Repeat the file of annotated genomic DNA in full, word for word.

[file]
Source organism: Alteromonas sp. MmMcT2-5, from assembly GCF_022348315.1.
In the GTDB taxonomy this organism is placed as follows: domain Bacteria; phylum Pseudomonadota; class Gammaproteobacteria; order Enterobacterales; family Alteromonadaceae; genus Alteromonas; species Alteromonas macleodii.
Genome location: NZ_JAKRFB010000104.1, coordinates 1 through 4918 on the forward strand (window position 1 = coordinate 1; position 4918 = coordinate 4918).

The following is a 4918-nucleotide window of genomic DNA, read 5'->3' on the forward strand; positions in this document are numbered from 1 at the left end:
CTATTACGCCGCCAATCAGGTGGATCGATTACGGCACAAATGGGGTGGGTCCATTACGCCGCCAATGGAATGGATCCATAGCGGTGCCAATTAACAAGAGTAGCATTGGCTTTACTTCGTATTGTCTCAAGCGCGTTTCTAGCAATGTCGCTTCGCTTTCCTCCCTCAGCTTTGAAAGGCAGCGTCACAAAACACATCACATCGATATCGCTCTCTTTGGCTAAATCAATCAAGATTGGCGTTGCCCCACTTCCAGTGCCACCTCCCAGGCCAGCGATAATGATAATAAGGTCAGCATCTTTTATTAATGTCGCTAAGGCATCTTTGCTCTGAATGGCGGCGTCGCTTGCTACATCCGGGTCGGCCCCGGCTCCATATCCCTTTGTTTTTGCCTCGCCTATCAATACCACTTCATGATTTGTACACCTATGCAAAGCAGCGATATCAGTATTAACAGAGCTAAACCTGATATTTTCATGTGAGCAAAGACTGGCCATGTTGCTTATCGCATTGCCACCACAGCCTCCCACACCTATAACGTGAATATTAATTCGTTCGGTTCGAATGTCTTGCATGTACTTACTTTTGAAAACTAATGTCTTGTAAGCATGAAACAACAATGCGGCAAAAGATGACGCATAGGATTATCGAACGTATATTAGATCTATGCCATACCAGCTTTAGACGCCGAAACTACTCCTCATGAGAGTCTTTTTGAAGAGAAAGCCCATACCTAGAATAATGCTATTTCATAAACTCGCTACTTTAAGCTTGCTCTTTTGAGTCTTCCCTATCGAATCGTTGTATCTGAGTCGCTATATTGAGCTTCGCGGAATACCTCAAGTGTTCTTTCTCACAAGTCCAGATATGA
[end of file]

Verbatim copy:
Source organism: Alteromonas sp. MmMcT2-5, from assembly GCF_022348315.1.
In the GTDB taxonomy this organism is placed as follows: domain Bacteria; phylum Pseudomonadota; class Gammaproteobacteria; order Enterobacterales; family Alteromonadaceae; genus Alteromonas; species Alteromonas macleodii.
Genome location: NZ_JAKRFB010000104.1, coordinates 1 through 4918 on the forward strand (window position 1 = coordinate 1; position 4918 = coordinate 4918).

The following is a 4918-nucleotide window of genomic DNA, read 5'->3' on the forward strand; positions in this document are numbered from 1 at the left end:
CTATTACGCCGCCAATCAGGTGGATCGATTACGGCACAAATGGGGTGGGTCCATTACGCCGCCAATGGAATGGATCCATAGCGGTGCCAATTAACAAGAGTAGCATTGGCTTTACTTCGTATTGTCTCAAGCGCGTTTCTAGCAATGTCGCTTCGCTTTCCTCCCTCAGCTTTGAAAGGCAGCGTCACAAAACACATCACATCGATATCGCTCTCTTTGGCTAAATCAATCAAGATTGGCGTTGCCCCACTTCCAGTGCCACCTCCCAGGCCAGCGATAATGATAATAAGGTCAGCATCTTTTATTAATGTCGCTAAGGCATCTTTGCTCTGAATGGCGGCGTCGCTTGCTACATCCGGGTCGGCCCCGGCTCCATATCCCTTTGTTTTTGCCTCGCCTATCAATACCACTTCATGATTTGTACACCTATGCAAAGCAGCGATATCAGTATTAACAGAGCTAAACCTGATATTTTCATGTGAGCAAAGACTGGCCATGTTGCTTATCGCATTGCCACCACAGCCTCCCACACCTATAACGTGAATATTAATTCGTTCGGTTCGAATGTCTTGCATGTACTTACTTTTGAAAACTAATGTCTTGTAAGCATGAAACAACAATGCGGCAAAAGATGACGCATAGGATTATCGAACGTATATTAGATCTATGCCATACCAGCTTTAGACGCCGAAACTACTCCTCATGAGAGTCTTTTTGAAGAGAAAGCCCATACCTAGAATAATGCTATTTCATAAACTCGCTACTTTAAGCTTGCTCTTTTGAGTCTTCCCTATCGAATCGTTGTATCTGAGTCGCTATATTGAGCTTCGCGGAATACCTCAAGTGTTCTTTCTCACAAGTCCAGATATGA